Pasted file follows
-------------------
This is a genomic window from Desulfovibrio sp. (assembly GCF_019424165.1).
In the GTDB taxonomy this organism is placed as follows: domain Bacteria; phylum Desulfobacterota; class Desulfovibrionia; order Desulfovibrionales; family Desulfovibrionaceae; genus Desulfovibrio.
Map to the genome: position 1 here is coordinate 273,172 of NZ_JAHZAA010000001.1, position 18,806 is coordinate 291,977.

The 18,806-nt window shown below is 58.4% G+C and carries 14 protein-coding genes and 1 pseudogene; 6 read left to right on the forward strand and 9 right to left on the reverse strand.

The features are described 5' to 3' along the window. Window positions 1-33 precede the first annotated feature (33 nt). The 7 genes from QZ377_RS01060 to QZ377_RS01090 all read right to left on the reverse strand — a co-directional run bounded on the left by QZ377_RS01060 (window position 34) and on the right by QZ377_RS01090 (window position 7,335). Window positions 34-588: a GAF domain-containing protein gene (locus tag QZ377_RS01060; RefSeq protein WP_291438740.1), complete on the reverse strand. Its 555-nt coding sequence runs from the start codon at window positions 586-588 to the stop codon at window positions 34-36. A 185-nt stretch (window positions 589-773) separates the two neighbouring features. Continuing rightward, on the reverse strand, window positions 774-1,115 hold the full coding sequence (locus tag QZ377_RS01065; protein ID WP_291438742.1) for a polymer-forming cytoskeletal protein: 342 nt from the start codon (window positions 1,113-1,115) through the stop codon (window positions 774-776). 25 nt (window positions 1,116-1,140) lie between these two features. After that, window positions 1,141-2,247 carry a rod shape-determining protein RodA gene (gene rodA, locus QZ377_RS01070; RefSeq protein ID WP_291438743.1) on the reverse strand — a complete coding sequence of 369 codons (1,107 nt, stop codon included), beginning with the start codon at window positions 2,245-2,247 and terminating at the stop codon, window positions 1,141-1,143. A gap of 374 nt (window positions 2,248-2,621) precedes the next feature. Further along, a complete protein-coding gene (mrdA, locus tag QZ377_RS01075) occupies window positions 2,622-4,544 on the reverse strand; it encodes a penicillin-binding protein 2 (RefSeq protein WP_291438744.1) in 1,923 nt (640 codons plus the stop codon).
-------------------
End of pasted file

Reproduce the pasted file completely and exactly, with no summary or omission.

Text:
This is a genomic window from Desulfovibrio sp. (assembly GCF_019424165.1).
In the GTDB taxonomy this organism is placed as follows: domain Bacteria; phylum Desulfobacterota; class Desulfovibrionia; order Desulfovibrionales; family Desulfovibrionaceae; genus Desulfovibrio.
Map to the genome: position 1 here is coordinate 273,172 of NZ_JAHZAA010000001.1, position 18,806 is coordinate 291,977.

The 18,806-nt window shown below is 58.4% G+C and carries 14 protein-coding genes and 1 pseudogene; 6 read left to right on the forward strand and 9 right to left on the reverse strand.

The features are described 5' to 3' along the window. Window positions 1-33 precede the first annotated feature (33 nt). The 7 genes from QZ377_RS01060 to QZ377_RS01090 all read right to left on the reverse strand — a co-directional run bounded on the left by QZ377_RS01060 (window position 34) and on the right by QZ377_RS01090 (window position 7,335). Window positions 34-588: a GAF domain-containing protein gene (locus tag QZ377_RS01060; RefSeq protein WP_291438740.1), complete on the reverse strand. Its 555-nt coding sequence runs from the start codon at window positions 586-588 to the stop codon at window positions 34-36. A 185-nt stretch (window positions 589-773) separates the two neighbouring features. Continuing rightward, on the reverse strand, window positions 774-1,115 hold the full coding sequence (locus tag QZ377_RS01065; protein ID WP_291438742.1) for a polymer-forming cytoskeletal protein: 342 nt from the start codon (window positions 1,113-1,115) through the stop codon (window positions 774-776). 25 nt (window positions 1,116-1,140) lie between these two features. After that, window positions 1,141-2,247 carry a rod shape-determining protein RodA gene (gene rodA, locus QZ377_RS01070; RefSeq protein ID WP_291438743.1) on the reverse strand — a complete coding sequence of 369 codons (1,107 nt, stop codon included), beginning with the start codon at window positions 2,245-2,247 and terminating at the stop codon, window positions 1,141-1,143. A gap of 374 nt (window positions 2,248-2,621) precedes the next feature. Further along, a complete protein-coding gene (mrdA, locus tag QZ377_RS01075) occupies window positions 2,622-4,544 on the reverse strand; it encodes a penicillin-binding protein 2 (RefSeq protein WP_291438744.1) in 1,923 nt (640 codons plus the stop codon).